Posts Tagged ‘disease’
The world is so far behind on its supply of anti-bacterial drugs that the US government is paying a major pharma to create and test formulas more quickly. This government aid to pharmaceutical giants like GlaxoSmithKline rolls into full tilt in Viral Times, just some five years from now.
But this year, pressure has mounted for accelerated creation of drugs to fight superbugs — things like MRSA and worse, for which there appears to be no protection. Going to the hospital is a serious decision itself about maintaining health.
From the New York Times:
Government officials, drug companies and medical experts, faced with outbreaks of antibiotic-resistant “superbugs,” are pushing to speed up the approval of new antibiotics, a move that is raising safety concerns among some critics.
The need for new antibiotics is so urgent, supporters of an overhaul say, that lengthy studies involving hundreds or thousands of patients should be waived in favor of directly testing such drugs in very sick patients. Influential lawmakers have said they are prepared to support legislation that allows for faster testing.
The Health and Human Services Department last month announced an agreement under which it will pay $40 million to a major drug maker, GlaxoSmithKline, to help it develop medications to combat antibiotic resistance and biological agents that terrorists might use. Under the plan, the federal government could give the drug company as much as $200 million over the next five years.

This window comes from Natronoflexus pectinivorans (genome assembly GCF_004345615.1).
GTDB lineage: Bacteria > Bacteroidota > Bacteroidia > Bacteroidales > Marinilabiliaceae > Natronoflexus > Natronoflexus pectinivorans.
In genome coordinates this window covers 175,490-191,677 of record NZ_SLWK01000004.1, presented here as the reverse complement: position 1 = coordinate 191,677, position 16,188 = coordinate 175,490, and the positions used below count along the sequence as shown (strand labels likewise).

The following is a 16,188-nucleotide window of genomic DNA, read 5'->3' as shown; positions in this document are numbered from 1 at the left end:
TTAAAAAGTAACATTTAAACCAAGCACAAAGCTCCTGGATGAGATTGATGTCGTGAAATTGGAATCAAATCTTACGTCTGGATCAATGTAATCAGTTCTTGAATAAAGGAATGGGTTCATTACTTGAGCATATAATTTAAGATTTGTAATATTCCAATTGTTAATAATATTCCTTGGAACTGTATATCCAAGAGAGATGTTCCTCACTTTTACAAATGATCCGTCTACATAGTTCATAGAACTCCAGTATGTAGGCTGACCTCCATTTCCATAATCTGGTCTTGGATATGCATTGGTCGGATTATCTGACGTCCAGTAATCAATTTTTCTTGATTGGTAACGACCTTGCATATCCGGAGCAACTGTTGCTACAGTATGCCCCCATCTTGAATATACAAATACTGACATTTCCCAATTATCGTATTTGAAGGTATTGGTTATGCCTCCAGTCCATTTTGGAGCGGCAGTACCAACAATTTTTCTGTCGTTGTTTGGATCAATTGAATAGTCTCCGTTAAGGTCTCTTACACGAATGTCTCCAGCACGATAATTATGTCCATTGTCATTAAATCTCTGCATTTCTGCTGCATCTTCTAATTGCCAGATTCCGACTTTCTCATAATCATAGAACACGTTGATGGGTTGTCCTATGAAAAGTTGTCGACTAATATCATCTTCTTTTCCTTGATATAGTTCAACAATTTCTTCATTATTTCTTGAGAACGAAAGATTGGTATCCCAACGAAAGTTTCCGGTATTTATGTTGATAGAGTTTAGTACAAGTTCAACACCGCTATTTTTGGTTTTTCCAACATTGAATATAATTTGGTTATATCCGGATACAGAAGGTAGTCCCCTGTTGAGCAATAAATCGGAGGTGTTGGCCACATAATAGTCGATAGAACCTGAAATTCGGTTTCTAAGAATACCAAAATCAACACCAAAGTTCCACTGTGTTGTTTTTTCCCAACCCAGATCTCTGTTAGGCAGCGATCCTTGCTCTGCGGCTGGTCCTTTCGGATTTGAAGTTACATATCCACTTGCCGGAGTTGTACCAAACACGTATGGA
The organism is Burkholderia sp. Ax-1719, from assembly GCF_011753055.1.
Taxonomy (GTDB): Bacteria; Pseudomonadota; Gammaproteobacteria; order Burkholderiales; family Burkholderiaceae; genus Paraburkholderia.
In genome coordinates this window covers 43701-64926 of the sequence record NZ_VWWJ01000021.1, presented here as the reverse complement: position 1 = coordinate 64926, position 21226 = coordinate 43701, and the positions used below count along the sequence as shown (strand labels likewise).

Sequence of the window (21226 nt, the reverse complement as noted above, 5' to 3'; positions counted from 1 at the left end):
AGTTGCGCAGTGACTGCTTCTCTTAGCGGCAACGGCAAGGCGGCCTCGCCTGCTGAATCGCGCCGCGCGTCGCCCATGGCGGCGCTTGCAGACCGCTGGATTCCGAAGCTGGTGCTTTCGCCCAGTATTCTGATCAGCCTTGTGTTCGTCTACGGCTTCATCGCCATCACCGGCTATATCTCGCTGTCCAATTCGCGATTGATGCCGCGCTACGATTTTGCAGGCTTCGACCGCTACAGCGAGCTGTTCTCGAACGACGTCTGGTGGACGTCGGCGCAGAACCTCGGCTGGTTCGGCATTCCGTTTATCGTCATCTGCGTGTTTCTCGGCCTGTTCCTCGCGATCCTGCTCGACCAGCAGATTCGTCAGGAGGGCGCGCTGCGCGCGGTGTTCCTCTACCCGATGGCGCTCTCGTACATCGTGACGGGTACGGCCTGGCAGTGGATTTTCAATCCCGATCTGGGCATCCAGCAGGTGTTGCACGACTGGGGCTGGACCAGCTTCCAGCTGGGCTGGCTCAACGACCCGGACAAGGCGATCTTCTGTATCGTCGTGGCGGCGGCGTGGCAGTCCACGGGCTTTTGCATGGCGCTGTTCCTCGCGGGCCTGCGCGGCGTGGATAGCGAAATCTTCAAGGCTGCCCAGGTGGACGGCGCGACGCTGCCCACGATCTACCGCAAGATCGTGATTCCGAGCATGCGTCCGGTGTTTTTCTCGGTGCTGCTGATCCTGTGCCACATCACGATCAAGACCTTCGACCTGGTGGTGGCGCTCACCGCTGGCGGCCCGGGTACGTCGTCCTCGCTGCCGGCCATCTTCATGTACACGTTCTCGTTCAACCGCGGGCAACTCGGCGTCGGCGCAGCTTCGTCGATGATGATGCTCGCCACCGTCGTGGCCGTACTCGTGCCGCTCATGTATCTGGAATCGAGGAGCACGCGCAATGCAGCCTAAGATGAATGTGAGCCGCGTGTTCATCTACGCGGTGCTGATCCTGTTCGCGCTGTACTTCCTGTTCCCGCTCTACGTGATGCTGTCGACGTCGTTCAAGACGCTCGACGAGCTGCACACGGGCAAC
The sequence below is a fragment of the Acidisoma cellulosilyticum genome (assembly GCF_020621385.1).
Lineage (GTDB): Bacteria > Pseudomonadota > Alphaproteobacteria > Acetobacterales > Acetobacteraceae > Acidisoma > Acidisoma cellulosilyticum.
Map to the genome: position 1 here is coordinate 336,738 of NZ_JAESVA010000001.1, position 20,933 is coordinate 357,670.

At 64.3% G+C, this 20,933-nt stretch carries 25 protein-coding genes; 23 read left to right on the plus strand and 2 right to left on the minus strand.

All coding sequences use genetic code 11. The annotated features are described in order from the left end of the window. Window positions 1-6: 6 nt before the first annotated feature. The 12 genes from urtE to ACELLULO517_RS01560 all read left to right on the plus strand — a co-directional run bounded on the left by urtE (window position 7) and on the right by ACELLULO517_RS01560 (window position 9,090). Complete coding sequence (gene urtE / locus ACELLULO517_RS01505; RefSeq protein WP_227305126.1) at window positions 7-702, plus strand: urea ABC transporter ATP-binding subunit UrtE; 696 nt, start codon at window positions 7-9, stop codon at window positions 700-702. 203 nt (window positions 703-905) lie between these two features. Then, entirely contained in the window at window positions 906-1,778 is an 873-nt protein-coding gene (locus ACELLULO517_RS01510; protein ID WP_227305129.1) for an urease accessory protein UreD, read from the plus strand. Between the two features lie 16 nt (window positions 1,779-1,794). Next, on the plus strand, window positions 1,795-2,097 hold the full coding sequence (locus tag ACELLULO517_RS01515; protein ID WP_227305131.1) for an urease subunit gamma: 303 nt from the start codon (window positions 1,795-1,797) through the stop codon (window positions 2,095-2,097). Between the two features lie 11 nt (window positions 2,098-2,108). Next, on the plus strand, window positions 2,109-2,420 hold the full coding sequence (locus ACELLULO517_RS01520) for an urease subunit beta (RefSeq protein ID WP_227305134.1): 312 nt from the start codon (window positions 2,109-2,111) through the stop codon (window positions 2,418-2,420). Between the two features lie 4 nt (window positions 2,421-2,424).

“We are facing a huge crisis worldwide not having an antibiotics pipeline,” said Dr. Janet Woodcock, director of the Center for Drug Evaluation and Research at the Food and Drug Administration. “It is bad now, and the infectious disease docs are frantic. But what is worse is the thought of where we will be five to 10 years from now.”
If you play out this trend, two aspects emerge. First, the defense of our populace from disease will make the military defense budgets look small. While you’re unlikely to be attacked by a rogue cell of terrorists, catching a superbug is a genuine possibility. Uncounted billions will be tossed at this threat.
Second, this is only drug defense against bacterial infection we’re seeing in the Times story. Viruses are much more adaptive and evasive. We have fewer successful anti-virals than anti-bacterials. It’s reasonable to imagine that pharmacos, like PharmaCorp in Viral Times, can grow larger than a defense contractor like McDonnell Douglas.